A year ago we were all stunned by the global economic collapse and hunkered down for Christmas, hoping there would still be banks and a high street at the end of it.
This year things are different. We may still be in recession, but the general mood appears to be lifting.
According to Google, many search terms associated with the harsh nature of the downturn – “arrears”, “repossession”, “redundancy insurance” – have fallen in use over the past two months. In their place, terms associated with consumer confidence (“gold jewellery”, “antique shops”, “plastic surgery”) have risen.
Yet it remains an uncertain environment. While the bankers in receipt of bonuses are starting to spend again, others who've been credit-crunched can't even afford a tree. And between those extremes the vast majority of us are formulating our own new kinds of Christmas.
The Wombles Christmas
They might not be the first place you would think to do your Christmas shopping, but charity shops are doing well – sales of donated goods are 5% higher than last year. But alas, there's a dreadful shortage of donations. “We can't sell fresh air,” pleads a spokesman for Oxfam.
Could it be that, instead of donating unwanted items to charity, people are giving them out as presents – or “re-gifting” them?
This trend was first aired on the American sitcom Seinfeld in the 1990s but appears to fit our recessionary times. And among some people there is no attempt to hide the fact that the item is second-hand.
“I was rather surprised to receive an old book last year from my parents that had an inscription inside it, addressed to them some years previously by one of their friends,” says Thomas Green, an artist living in London. “But I was touched as he had died and they meant it to be a constant reminder of him.”
It turns out that Green's parents were pioneers in a movement that has grown rapidly – people who look askance at consumerism not puritanically but as an opportunity to invent their own fun. For making good use of the things that they find, these people could be called Wombles.
Anne Caborn is one of a group in Brighton who set up an online community, MakeItAndMendIt, which promotes everything home-made, including Christmas trees made of junk mail and decorations made of salt dough.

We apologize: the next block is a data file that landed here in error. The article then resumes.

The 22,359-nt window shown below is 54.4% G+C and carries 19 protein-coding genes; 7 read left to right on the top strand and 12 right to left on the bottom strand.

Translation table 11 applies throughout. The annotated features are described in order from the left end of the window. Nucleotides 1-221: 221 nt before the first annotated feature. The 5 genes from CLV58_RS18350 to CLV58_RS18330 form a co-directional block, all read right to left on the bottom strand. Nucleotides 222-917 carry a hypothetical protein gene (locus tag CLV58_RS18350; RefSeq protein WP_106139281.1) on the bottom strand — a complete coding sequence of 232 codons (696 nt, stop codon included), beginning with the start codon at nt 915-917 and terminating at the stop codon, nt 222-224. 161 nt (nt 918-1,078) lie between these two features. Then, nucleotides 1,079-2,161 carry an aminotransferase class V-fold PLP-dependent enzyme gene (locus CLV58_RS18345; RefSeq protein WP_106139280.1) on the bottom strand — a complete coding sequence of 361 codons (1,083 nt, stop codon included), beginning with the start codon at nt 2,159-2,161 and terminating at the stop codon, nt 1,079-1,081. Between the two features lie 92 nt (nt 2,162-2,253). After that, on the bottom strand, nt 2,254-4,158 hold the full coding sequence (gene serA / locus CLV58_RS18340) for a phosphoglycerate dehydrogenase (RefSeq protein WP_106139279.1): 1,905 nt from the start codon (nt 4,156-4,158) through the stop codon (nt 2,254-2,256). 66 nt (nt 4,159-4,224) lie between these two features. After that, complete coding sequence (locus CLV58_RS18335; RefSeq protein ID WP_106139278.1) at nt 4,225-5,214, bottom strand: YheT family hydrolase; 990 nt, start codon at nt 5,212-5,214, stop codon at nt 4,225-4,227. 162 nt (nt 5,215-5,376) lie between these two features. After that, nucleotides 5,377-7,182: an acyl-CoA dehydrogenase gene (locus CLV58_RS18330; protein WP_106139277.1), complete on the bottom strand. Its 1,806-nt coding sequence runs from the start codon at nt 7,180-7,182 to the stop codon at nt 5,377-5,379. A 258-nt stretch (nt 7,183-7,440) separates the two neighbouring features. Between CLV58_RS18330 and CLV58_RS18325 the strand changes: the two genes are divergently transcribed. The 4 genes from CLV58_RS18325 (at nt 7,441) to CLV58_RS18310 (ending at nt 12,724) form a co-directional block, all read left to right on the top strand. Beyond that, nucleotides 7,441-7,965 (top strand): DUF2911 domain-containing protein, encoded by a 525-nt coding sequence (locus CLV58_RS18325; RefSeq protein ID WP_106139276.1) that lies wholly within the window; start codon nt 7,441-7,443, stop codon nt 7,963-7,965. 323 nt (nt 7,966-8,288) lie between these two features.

“As you get older you become less impressed by what you can buy in the shops. Your standards go up. Home-made things are made with love and enthusiasm,” she says.
There's some evidence that this belief is stronger among women than men. More than a third of women will give something home-made, compared with less than a fifth of men, according to research by John Lewis, the department store.
But are the recipients actually happy? Are young people, still in thrall to shops, disappointed to be given something home-made?
“Not at all,” says Caborn. “My 18-year-old daughter feels passionately about making and mending because she has a strong desire to learn how to do things, including what to do with leftover turkey.”
Hmmm, just try selling leftovers to a five-year-old who is desperate for a Go Go Hamster.
The Mrs Beeton Christmas
In uncertain times, for many people Christmas appears to be about sticking to tradition. Their patron is not so much Delia Smith as Mrs Beeton, the Victorian housewife whose name is a byword for absolutely proper homemaking.
The Best of Mrs Beeton's Christmas, republished at the start of the present economic downturn, contains a combination of the time-honoured and the startlingly modern, such as microwave recipes.
It's thanks to Mrs Beeton's followers that Abel & Cole, the organic produce delivery company, quickly sold out of traditional Christmas items such as goose, and reports a 6% rise in sales compared with last year.
Disciples of Mrs Beeton will know the correct mistletoe etiquette (a man must remove a berry after kissing a woman, and when there are no more berries the kissing must stop). They will be hot stuff at board games, whose sales are booming (up 10% in the first six months of this year). And naturally these traditionalists will at some point in the holiday make time to see a pantomime.